What is a General Protections claim?

The Fair Work Act provides that a person must not take ‘adverse action’ against another because the first person has a ‘workplace right’. The ‘adverse action’, in these cases is the dismissal.

The coverage of the definition of a ‘workplace right’ is extensive but includes things like:

•    the ability to take personal/carer’s leave
•    make a complaint or enquiry (for example a wages or safety complaint)
•    has a change in their capacity because of an injury
•    right to be part of a union or participate in lawful industrial activities
•    not to be treated less favourably because of a discriminatory attribute.

How do these claims arise?

On numerous occasions we have seen members get a GP claim when they terminate a worker during their probation period; even a prospective employee has attempted a claim.

Employers typically see the probation period as a time when they can dismiss a worker with limited reasons, no process and no requirement to issue warnings – because the worker cannot make an unfair dismissal claim.

This probation period protection has resulted in many employers giving ‘general’ reasons for termination e.g. phrases like; “not the right fit” or “just not meeting our expectations”.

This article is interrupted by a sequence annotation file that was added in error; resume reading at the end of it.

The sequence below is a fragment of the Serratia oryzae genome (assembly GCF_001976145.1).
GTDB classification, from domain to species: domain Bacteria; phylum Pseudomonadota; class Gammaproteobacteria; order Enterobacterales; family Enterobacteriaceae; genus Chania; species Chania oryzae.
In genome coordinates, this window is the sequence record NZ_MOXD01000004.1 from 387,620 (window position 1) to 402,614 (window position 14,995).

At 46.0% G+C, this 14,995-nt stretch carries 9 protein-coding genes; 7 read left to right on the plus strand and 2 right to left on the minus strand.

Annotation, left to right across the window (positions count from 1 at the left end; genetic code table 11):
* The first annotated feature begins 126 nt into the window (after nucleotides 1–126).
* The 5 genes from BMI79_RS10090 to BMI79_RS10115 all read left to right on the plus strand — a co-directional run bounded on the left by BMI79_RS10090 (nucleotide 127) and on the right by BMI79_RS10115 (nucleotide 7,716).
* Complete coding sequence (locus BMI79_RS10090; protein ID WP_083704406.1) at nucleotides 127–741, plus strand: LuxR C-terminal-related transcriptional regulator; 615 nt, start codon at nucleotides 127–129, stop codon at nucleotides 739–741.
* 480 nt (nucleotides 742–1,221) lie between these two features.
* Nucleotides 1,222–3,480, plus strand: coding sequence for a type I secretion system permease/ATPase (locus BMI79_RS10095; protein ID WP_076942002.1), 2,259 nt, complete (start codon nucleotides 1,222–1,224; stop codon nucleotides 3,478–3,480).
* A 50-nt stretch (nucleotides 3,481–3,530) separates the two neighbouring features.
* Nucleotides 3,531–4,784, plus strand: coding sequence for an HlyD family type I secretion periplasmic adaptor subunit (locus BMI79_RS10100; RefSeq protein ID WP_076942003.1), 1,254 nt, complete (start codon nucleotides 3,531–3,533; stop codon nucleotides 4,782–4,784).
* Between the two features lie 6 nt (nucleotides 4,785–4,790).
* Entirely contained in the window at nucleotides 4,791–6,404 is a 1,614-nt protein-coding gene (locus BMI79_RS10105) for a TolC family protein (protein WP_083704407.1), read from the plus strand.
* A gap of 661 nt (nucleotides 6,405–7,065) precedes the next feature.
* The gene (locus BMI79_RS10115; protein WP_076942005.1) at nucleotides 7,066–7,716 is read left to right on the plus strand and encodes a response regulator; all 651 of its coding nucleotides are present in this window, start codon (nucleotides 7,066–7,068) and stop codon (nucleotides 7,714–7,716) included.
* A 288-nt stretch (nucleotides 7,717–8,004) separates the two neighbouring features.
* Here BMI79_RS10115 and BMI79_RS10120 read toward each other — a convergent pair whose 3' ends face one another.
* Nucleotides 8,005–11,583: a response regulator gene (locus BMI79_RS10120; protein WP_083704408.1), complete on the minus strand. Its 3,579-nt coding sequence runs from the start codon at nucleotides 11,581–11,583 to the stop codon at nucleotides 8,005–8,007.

While there is no requirement at law to give reasons for termination during the employee’s minimum period of employment, a failure to give a reason may encourage an employee to seek out an avenue for a GP claim.

On this basis the Workplace Relations team advises that reasons should be given. Cite the examples of the performance or conduct you find unacceptable as the reasons for termination.

How can I avoid a similar GP claim?

General Protections claims can allege the dismissal was for a range of unlawful reasons. It is important that the business:

  • Understands what is meant by ‘workplace rights’ and
  • Considers these rights against the events/circumstances prior to dismissal

For example, a poor performing office worker has just informed the business that they have a medical condition. The business was going to terminate this worker, but with this revelation there is now a prospect that a GP claim might have to be defended. This is not to say that the employer cannot dismiss the worker, but the additional processes should be deployed to show performance as the reasons for termination, not the revelation of the medical condition.

Even in probation periods be specific in your termination letter as to the reason for dismissal i.e. your employment is being terminated on the basis of poor performance regarding (specific events/issues).

If you need support or have any queries, contact our Workplace Relations Hotline on 1300 889 198.

Not a member, join Master Electricians today to have unlimited access to our Hotline.

Get the latest industry news

We’ll keep you informed and up to date